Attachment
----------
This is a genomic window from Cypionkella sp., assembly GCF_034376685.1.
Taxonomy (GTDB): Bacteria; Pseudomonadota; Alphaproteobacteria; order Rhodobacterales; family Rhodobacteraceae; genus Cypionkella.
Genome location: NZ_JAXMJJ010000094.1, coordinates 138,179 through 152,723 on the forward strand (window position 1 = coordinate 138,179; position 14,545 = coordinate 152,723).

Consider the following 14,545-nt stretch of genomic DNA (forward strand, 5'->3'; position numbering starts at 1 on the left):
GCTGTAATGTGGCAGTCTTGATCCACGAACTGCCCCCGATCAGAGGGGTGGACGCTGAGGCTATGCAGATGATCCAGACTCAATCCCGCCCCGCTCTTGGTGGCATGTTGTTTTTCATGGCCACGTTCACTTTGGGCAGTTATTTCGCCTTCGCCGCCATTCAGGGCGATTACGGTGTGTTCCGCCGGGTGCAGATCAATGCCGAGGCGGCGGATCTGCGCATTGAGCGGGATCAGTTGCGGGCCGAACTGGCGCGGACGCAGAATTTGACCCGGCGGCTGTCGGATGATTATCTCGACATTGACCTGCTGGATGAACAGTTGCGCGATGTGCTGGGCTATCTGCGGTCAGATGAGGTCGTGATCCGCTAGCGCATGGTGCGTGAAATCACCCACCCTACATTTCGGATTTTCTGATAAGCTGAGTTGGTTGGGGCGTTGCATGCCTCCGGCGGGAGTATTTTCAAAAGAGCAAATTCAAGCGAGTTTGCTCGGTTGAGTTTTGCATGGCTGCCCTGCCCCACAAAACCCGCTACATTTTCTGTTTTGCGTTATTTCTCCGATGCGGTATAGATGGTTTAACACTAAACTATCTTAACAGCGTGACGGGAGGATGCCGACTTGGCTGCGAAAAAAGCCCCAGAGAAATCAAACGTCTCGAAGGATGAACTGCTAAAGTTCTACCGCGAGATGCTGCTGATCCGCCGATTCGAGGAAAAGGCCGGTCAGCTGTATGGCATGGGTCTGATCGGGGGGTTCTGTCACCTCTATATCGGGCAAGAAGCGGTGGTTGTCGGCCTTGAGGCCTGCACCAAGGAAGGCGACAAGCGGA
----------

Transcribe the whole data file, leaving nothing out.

This is a genomic window from Cypionkella sp., assembly GCF_034376685.1.
Taxonomy (GTDB): Bacteria; Pseudomonadota; Alphaproteobacteria; order Rhodobacterales; family Rhodobacteraceae; genus Cypionkella.
Genome location: NZ_JAXMJJ010000094.1, coordinates 138,179 through 152,723 on the forward strand (window position 1 = coordinate 138,179; position 14,545 = coordinate 152,723).

Consider the following 14,545-nt stretch of genomic DNA (forward strand, 5'->3'; position numbering starts at 1 on the left):
GCTGTAATGTGGCAGTCTTGATCCACGAACTGCCCCCGATCAGAGGGGTGGACGCTGAGGCTATGCAGATGATCCAGACTCAATCCCGCCCCGCTCTTGGTGGCATGTTGTTTTTCATGGCCACGTTCACTTTGGGCAGTTATTTCGCCTTCGCCGCCATTCAGGGCGATTACGGTGTGTTCCGCCGGGTGCAGATCAATGCCGAGGCGGCGGATCTGCGCATTGAGCGGGATCAGTTGCGGGCCGAACTGGCGCGGACGCAGAATTTGACCCGGCGGCTGTCGGATGATTATCTCGACATTGACCTGCTGGATGAACAGTTGCGCGATGTGCTGGGCTATCTGCGGTCAGATGAGGTCGTGATCCGCTAGCGCATGGTGCGTGAAATCACCCACCCTACATTTCGGATTTTCTGATAAGCTGAGTTGGTTGGGGCGTTGCATGCCTCCGGCGGGAGTATTTTCAAAAGAGCAAATTCAAGCGAGTTTGCTCGGTTGAGTTTTGCATGGCTGCCCTGCCCCACAAAACCCGCTACATTTTCTGTTTTGCGTTATTTCTCCGATGCGGTATAGATGGTTTAACACTAAACTATCTTAACAGCGTGACGGGAGGATGCCGACTTGGCTGCGAAAAAAGCCCCAGAGAAATCAAACGTCTCGAAGGATGAACTGCTAAAGTTCTACCGCGAGATGCTGCTGATCCGCCGATTCGAGGAAAAGGCCGGTCAGCTGTATGGCATGGGTCTGATCGGGGGGTTCTGTCACCTCTATATCGGGCAAGAAGCGGTGGTTGTCGGCCTTGAGGCCTGCACCAAGGAAGGCGACAAGCGGA